Copy of Cloud Computing
From 21.04 – 12.06.16
Within a few years, “the cloud” has become a permanent concept and component of our digital reality and way of life. Everything can be put the cloud and downloaded when we need it. Of course, the cloud is only that; a conceptual picture: throwing something up in the cloud means specifically that we through the Internet transmit data to servers that are physically located somewhere in the world. The cloud is, in other words, very material. Seen in this light, our use of the expression “cloud” points to need to flesh out something intangible. In the shadow of the cloud metaphor we upload files, knowledge, and in many cases confidential data – and important elements of our identity is turned into something “out there”.
Cloud Computing is a comprehensive site-specific exhibition that identifies embedded ambiguities in the digital universe. A special focus is materiality in the digital. While our reality and life is steeped in the digital – from the simplest everyday things to sophisticated technological innovations – the digital is strangely abstract. We can not point to an actual identity or core, but only on technologies, on the machinery that conveys the digital to us. And, if we turn our attention to the machines, their identity and the design is very much tied to geological materials – for the minerals to be extracted to construct components for computers.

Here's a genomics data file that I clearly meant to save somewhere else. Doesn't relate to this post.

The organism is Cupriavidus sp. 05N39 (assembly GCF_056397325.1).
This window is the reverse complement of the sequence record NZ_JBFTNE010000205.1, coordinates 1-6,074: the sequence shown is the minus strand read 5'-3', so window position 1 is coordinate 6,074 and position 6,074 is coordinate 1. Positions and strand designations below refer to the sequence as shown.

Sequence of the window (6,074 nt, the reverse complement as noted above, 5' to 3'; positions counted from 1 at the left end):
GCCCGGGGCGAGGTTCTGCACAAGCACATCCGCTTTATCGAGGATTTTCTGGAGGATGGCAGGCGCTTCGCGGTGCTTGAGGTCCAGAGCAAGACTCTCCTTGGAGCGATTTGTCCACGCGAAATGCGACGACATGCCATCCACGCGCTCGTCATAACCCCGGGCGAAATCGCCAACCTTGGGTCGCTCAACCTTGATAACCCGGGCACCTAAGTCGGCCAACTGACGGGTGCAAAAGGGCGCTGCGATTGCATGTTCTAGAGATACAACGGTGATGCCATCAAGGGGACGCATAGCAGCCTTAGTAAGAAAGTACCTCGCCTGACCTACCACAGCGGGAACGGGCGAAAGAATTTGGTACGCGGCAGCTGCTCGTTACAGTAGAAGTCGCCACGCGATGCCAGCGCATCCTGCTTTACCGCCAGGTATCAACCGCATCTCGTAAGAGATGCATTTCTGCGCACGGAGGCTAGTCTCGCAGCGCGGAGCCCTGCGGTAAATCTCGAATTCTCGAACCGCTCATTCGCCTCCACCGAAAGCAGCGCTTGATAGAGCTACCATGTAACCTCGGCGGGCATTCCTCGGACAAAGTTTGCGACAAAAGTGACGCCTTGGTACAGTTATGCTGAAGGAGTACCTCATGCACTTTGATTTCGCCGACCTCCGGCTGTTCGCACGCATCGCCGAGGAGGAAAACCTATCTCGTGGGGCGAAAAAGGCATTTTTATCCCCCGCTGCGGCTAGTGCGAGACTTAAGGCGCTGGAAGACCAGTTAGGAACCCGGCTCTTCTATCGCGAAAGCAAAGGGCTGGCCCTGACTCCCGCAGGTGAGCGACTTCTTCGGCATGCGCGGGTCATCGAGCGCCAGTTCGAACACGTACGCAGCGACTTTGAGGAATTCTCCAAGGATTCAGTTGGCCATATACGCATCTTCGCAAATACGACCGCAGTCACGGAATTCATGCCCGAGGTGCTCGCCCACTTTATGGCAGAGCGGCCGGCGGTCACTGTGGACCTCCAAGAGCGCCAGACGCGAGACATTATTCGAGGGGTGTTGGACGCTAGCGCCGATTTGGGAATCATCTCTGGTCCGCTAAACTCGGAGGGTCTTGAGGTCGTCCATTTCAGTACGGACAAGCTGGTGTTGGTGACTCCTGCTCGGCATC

In the exhibition, Danish artist Jacob Remin (b. 1977) identifies facets of exchange between materiality (earth elements and man) and the digital. How does the digital feel, when does the digital have a physical impact on us and how is materiality expressed? Based on these questions, the exhibition is also a reflection on “the cloud” and materiality of “big data”.
Cloud Computing consists entirely of newly commissioned works, and the exhibition spans several media: audio works, physical objects and video projections. Jacob Remin has developed the sound pieces in collaboration with Runar Magnusson (is).
In connection with the exhibition, DIAS presents the first edition of DIAS post – a series of publications, which collects and disseminates knowledge about digital, media-based art.
Supported by the Danish Arts Foundation and Bikubenfonden.
Cloud Computing is part of the work with DIAS Urban Collection – a collection which Jacob Remin is part of.